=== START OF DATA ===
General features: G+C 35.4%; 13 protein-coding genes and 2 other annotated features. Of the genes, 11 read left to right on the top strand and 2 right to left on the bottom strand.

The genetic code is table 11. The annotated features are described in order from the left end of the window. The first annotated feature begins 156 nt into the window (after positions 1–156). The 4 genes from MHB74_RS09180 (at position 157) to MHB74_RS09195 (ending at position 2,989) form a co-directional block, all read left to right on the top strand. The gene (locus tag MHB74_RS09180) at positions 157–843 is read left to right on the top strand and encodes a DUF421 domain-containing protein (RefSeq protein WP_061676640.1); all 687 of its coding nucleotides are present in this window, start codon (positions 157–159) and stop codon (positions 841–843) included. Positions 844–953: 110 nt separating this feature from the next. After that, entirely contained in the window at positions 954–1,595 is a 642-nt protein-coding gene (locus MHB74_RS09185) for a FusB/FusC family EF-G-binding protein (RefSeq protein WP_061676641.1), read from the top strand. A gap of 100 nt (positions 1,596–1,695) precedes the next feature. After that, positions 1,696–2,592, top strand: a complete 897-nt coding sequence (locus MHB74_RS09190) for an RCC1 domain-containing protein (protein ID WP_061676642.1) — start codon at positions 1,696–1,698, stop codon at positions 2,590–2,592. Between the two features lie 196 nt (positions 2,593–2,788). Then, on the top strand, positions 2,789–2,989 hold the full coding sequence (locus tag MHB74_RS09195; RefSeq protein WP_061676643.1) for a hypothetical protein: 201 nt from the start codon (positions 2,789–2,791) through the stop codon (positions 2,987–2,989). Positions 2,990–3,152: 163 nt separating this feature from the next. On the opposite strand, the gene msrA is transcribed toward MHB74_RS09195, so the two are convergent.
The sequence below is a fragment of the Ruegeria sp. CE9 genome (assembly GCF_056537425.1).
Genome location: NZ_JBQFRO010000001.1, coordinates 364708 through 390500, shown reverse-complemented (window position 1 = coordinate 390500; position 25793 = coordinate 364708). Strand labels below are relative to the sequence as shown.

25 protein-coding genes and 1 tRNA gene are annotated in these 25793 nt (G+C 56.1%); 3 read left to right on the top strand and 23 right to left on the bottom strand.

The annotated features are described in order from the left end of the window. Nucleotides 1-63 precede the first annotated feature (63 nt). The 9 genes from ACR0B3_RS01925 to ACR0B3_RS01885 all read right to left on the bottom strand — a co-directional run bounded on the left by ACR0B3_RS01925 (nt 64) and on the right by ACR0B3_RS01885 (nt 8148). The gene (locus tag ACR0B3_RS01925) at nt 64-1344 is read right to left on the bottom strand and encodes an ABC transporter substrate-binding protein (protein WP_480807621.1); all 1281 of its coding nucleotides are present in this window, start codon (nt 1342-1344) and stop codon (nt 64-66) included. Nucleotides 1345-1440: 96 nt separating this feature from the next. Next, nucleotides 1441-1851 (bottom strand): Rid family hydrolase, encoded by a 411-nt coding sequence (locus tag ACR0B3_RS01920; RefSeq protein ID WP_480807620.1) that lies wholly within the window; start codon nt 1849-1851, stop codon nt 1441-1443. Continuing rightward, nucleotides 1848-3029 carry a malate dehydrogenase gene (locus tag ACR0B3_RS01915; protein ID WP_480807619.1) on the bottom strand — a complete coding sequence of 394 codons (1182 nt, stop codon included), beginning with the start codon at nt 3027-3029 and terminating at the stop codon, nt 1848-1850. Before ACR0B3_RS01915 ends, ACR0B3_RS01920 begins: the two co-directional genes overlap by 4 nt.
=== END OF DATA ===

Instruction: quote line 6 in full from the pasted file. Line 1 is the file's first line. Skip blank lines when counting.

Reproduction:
The annotated features are described in order from the left end of the window. Nucleotides 1-63 precede the first annotated feature (63 nt). The 9 genes from ACR0B3_RS01925 to ACR0B3_RS01885 all read right to left on the bottom strand — a co-directional run bounded on the left by ACR0B3_RS01925 (nt 64) and on the right by ACR0B3_RS01885 (nt 8148). The gene (locus tag ACR0B3_RS01925) at nt 64-1344 is read right to left on the bottom strand and encodes an ABC transporter substrate-binding protein (protein WP_480807621.1); all 1281 of its coding nucleotides are present in this window, start codon (nt 1342-1344) and stop codon (nt 64-66) included. Nucleotides 1345-1440: 96 nt separating this feature from the next. Next, nucleotides 1441-1851 (bottom strand): Rid family hydrolase, encoded by a 411-nt coding sequence (locus tag ACR0B3_RS01920; RefSeq protein ID WP_480807620.1) that lies wholly within the window; start codon nt 1849-1851, stop codon nt 1441-1443. Continuing rightward, nucleotides 1848-3029 carry a malate dehydrogenase gene (locus tag ACR0B3_RS01915; protein ID WP_480807619.1) on the bottom strand — a complete coding sequence of 394 codons (1182 nt, stop codon included), beginning with the start codon at nt 3027-3029 and terminating at the stop codon, nt 1848-1850. Before ACR0B3_RS01915 ends, ACR0B3_RS01920 begins: the two co-directional genes overlap by 4 nt.